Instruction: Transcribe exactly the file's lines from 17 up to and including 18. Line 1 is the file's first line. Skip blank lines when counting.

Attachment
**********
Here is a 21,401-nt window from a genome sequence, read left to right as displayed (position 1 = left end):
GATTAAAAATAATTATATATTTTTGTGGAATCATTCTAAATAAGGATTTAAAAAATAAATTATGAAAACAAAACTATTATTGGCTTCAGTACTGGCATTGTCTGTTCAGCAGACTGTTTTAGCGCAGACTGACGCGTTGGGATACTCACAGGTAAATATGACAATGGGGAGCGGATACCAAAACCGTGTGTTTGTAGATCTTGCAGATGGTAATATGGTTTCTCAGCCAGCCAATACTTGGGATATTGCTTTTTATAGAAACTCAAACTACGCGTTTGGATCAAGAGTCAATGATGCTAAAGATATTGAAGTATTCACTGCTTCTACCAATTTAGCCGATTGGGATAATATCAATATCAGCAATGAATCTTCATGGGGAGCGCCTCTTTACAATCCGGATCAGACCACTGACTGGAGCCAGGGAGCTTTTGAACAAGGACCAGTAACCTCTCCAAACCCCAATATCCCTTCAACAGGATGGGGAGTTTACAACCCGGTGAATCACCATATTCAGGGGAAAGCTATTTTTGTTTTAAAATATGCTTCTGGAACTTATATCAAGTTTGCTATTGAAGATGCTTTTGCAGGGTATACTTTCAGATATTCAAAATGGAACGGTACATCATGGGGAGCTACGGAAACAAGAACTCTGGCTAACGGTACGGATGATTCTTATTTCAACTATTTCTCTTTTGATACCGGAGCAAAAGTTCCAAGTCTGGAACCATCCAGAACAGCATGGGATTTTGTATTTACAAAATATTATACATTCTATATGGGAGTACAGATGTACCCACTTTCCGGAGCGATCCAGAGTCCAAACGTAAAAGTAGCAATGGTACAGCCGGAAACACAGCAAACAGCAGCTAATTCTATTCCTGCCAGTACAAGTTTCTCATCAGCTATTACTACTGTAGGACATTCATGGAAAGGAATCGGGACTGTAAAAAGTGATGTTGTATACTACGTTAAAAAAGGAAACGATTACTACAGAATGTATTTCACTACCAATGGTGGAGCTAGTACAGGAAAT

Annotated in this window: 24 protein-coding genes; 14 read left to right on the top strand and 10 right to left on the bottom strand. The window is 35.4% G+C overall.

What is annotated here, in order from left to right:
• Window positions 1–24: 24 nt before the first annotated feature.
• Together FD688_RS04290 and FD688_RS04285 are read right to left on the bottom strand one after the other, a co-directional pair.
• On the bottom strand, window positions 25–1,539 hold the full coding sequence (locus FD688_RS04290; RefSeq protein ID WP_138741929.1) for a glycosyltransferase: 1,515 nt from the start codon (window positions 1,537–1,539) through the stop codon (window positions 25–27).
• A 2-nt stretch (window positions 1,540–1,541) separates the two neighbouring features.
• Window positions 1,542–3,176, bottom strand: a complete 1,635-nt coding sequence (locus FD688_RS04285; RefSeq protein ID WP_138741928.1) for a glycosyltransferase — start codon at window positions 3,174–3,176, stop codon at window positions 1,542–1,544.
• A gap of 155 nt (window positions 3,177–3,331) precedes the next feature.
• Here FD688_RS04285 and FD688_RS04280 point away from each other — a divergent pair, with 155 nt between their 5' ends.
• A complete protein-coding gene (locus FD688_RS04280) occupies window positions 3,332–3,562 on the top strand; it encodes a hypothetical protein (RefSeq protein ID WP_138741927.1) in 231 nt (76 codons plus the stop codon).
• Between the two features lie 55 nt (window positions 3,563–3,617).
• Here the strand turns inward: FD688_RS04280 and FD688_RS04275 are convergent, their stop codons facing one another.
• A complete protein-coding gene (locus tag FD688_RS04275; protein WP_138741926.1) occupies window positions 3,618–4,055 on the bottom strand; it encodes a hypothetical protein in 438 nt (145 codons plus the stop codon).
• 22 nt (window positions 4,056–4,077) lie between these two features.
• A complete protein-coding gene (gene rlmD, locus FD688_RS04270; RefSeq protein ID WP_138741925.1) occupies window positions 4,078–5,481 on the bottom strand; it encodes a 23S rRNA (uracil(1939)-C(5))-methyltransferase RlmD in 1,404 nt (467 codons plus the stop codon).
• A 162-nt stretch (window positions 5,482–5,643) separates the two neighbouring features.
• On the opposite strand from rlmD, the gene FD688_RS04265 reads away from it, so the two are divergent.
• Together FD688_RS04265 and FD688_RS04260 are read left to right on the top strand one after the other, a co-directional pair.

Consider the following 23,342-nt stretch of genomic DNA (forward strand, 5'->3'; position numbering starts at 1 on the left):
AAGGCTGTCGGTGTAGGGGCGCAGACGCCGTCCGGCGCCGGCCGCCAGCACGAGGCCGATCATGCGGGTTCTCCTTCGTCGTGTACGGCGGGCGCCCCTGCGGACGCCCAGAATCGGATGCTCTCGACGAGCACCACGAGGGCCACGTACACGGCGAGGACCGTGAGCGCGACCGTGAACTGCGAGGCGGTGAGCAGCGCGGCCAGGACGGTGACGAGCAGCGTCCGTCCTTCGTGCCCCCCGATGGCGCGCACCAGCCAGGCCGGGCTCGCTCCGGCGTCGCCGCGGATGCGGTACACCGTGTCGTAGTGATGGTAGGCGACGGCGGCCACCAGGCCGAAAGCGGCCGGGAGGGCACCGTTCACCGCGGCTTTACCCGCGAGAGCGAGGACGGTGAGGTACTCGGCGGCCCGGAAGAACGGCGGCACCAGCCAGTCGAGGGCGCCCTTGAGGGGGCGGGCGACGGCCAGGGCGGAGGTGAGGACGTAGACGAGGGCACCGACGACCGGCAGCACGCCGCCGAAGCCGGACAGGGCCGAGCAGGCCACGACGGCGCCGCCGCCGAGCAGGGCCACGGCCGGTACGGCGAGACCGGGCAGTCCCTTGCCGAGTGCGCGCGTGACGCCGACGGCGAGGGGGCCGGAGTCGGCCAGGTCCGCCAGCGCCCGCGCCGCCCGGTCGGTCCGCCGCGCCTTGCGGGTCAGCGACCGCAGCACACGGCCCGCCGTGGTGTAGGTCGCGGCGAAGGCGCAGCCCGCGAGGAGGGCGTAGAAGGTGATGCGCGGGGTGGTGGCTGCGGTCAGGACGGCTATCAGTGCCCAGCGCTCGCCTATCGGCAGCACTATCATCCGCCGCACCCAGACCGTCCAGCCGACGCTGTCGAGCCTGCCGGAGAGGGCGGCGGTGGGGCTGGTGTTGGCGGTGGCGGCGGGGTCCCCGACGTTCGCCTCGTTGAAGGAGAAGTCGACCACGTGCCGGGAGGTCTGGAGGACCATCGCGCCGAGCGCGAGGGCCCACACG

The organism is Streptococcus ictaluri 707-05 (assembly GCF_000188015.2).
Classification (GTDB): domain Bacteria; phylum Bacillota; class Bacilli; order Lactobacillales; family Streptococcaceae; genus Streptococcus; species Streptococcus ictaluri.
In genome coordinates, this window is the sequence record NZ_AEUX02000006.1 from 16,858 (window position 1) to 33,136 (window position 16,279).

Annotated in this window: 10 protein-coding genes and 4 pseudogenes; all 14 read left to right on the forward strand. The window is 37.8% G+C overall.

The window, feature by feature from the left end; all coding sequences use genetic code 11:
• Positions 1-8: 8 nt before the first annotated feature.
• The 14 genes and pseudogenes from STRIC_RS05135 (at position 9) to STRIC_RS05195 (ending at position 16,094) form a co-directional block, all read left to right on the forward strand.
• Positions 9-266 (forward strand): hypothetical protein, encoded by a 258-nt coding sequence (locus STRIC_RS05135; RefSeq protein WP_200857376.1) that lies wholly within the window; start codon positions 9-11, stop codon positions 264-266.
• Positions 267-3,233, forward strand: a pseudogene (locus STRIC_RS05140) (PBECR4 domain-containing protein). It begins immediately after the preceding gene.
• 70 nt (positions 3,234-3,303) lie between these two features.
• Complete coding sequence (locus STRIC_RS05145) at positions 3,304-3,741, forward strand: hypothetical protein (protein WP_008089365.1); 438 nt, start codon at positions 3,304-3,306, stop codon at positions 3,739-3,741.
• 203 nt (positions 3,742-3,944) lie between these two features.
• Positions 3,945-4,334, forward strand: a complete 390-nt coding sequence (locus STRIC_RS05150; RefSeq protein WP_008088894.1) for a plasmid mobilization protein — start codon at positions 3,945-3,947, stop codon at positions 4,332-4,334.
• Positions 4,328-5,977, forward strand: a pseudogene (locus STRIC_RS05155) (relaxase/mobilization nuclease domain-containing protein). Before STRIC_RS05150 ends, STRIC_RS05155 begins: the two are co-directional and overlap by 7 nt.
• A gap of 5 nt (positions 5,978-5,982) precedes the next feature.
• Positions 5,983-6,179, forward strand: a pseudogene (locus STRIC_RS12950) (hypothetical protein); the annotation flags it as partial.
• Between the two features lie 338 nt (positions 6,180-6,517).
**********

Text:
• A complete protein-coding gene (gene rlmD, locus FD688_RS04270; RefSeq protein ID WP_138741925.1) occupies window positions 4,078–5,481 on the bottom strand; it encodes a 23S rRNA (uracil(1939)-C(5))-methyltransferase RlmD in 1,404 nt (467 codons plus the stop codon).
• A 162-nt stretch (window positions 5,482–5,643) separates the two neighbouring features.